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Sunday, May 31, 2015

Cancer Research: Pinpointing natural cancer drug's true origins ♦ Controlling typhoid bacterium key to prevent gallbladder cancer♦ Colorectal cancer genetically different in younger patients

Pinpointing natural cancer drug's true origins For decades, scientists have known that ET-743, a compound extracted from a marine invertebrate called a mangrove tunicate, can kill cancer cells. By analyzing the genome of the tunicate along with the microbes that live inside it using advanced sequencing techniques, researchers have been able to isolate the genetic blueprint of the ET-743's producer--which turns out to be a type of bacteria
State regulations for indoor tanning could lead to a national regulatory framework A national regulatory framework designed to prevent and limit indoor tanning is needed to alleviate the cancer burden and reduce the billions in financial costs from preventable skin cancer.
Controlling typhoid bacterium key to prevent gallbladder cancer in India and Pakistan Controlling typhoid fever could dramatically reduce the risk of gallbladder cancer in India and Pakistan. The findings establish the causal link between the bacterial infection and gallbladder cancer, explaining why this type of cancer is rare in the West but common in India and Pakistan, where typhoid fever is endemic.
Phase 2 trial identifies genetic dysfunction that makes many types of cancer vulnerable to an immunotherapy Researchers have identified a genetic malfunction that predicts the effectiveness of response to a groundbreaking immunotherapy. The results of their Phase 2 clinical trial reveal that, regardless of its tissue of origin, tumors whose cells are deficient in repairing mismatched DNA sequences--and so preventing mutations--are far more susceptible to pembrolizumab than those that retain this ability.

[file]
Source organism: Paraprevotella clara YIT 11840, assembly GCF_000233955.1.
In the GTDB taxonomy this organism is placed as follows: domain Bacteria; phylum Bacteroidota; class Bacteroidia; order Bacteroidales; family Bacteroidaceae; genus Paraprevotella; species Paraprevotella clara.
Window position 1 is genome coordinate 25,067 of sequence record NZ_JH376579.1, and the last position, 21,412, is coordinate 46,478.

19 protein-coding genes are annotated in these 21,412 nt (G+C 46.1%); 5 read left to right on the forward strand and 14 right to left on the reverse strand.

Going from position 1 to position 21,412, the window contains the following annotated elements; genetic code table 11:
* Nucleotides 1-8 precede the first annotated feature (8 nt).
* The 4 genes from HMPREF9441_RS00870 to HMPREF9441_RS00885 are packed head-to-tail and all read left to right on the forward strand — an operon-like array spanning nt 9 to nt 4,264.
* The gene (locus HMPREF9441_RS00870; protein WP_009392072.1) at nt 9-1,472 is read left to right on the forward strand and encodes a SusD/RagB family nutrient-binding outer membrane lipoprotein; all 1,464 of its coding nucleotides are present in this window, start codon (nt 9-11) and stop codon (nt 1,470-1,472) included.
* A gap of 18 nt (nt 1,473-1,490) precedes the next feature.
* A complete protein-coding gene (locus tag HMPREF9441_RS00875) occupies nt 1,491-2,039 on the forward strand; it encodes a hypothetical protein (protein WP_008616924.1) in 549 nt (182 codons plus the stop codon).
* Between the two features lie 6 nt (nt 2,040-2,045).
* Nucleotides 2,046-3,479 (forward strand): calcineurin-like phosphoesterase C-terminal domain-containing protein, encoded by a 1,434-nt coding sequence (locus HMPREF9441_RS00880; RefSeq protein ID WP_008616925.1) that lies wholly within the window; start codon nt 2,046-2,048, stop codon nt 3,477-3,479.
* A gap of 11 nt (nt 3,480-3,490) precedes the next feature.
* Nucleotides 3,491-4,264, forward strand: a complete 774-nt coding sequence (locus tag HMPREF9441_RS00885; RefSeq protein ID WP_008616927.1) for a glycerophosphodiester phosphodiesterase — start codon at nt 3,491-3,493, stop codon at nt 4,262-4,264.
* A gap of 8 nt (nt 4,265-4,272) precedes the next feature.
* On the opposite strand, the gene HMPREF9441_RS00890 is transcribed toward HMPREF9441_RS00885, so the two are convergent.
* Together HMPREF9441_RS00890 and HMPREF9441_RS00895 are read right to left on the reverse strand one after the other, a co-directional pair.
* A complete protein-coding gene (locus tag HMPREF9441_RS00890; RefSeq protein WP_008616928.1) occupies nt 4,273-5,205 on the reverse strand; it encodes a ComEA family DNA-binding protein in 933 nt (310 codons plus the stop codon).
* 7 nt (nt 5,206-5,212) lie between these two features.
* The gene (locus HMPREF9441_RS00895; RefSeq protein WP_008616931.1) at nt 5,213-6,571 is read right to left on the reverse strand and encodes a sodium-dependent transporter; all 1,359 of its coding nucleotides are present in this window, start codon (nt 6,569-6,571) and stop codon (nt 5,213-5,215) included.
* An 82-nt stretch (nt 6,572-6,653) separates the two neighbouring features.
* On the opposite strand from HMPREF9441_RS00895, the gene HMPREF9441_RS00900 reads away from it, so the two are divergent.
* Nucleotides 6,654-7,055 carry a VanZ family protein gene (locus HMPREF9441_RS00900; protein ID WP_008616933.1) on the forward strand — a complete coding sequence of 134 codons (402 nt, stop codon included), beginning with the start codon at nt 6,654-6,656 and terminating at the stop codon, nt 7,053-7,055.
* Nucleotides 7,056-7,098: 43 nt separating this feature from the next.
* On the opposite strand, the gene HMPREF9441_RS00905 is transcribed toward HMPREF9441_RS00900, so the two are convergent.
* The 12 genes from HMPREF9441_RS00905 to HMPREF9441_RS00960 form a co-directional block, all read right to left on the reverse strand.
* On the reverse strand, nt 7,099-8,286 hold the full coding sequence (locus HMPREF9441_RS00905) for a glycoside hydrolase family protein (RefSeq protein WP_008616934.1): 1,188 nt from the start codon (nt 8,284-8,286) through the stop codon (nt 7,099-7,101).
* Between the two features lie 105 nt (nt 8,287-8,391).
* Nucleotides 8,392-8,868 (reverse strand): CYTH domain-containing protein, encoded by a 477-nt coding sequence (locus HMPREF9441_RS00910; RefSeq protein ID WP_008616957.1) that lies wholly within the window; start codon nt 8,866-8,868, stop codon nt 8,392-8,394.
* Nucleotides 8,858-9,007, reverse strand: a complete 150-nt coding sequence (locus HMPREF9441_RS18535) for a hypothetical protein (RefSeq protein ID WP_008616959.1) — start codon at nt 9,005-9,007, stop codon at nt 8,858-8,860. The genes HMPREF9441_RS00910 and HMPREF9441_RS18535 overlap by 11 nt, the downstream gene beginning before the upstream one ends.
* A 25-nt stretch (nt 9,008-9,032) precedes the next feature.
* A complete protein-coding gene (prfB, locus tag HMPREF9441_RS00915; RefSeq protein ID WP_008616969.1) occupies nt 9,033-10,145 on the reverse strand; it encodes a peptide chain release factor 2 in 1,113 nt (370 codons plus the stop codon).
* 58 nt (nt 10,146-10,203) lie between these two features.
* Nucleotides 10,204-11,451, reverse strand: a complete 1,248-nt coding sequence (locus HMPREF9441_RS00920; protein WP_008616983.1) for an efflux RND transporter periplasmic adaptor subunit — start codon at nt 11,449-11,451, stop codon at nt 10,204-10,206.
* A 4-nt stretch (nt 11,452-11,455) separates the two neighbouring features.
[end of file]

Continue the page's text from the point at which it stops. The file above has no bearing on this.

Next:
Colorectal cancer genetically different in older and younger patients While the overall rate of colorectal cancer (CRC) is declining, CRC specifically among young patients is increasing. Previous studies have shown that CRC in patients younger than 50 years old tends to be more aggressive than CRC in older patients. A new study offers early evidence of genetic differences between CRC in young and old patients, possibly pointing toward different treatments and strategies in combating the young form of the disease.

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